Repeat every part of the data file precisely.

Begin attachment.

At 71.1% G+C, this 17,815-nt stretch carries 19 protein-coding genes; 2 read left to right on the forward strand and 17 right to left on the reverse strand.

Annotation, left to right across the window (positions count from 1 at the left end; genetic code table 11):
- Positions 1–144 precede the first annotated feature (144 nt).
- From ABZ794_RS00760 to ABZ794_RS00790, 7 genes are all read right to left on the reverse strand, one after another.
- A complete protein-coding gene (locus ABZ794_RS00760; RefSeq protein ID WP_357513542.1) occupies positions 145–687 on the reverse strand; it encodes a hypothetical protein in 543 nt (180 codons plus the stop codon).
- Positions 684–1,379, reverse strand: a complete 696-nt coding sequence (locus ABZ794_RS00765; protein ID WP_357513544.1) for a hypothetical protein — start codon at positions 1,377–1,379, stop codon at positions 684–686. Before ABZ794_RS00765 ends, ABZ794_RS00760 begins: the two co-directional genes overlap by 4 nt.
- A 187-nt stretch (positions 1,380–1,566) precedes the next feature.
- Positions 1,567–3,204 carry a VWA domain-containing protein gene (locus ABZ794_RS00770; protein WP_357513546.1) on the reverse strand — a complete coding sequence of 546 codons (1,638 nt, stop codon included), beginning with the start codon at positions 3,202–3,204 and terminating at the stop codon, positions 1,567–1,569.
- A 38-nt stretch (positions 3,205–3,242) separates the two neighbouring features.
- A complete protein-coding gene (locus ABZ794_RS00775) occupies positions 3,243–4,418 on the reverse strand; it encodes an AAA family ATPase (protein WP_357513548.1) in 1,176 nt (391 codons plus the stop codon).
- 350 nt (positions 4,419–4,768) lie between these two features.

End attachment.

At 71.1% G+C, this 17,815-nt stretch carries 19 protein-coding genes; 2 read left to right on the forward strand and 17 right to left on the reverse strand.

Annotation, left to right across the window (positions count from 1 at the left end; genetic code table 11):
- Positions 1–144 precede the first annotated feature (144 nt).
- From ABZ794_RS00760 to ABZ794_RS00790, 7 genes are all read right to left on the reverse strand, one after another.
- A complete protein-coding gene (locus ABZ794_RS00760; RefSeq protein ID WP_357513542.1) occupies positions 145–687 on the reverse strand; it encodes a hypothetical protein in 543 nt (180 codons plus the stop codon).
- Positions 684–1,379, reverse strand: a complete 696-nt coding sequence (locus ABZ794_RS00765; protein ID WP_357513544.1) for a hypothetical protein — start codon at positions 1,377–1,379, stop codon at positions 684–686. Before ABZ794_RS00765 ends, ABZ794_RS00760 begins: the two co-directional genes overlap by 4 nt.
- A 187-nt stretch (positions 1,380–1,566) precedes the next feature.
- Positions 1,567–3,204 carry a VWA domain-containing protein gene (locus ABZ794_RS00770; protein WP_357513546.1) on the reverse strand — a complete coding sequence of 546 codons (1,638 nt, stop codon included), beginning with the start codon at positions 3,202–3,204 and terminating at the stop codon, positions 1,567–1,569.
- A 38-nt stretch (positions 3,205–3,242) separates the two neighbouring features.
- A complete protein-coding gene (locus ABZ794_RS00775) occupies positions 3,243–4,418 on the reverse strand; it encodes an AAA family ATPase (protein WP_357513548.1) in 1,176 nt (391 codons plus the stop codon).
- 350 nt (positions 4,419–4,768) lie between these two features.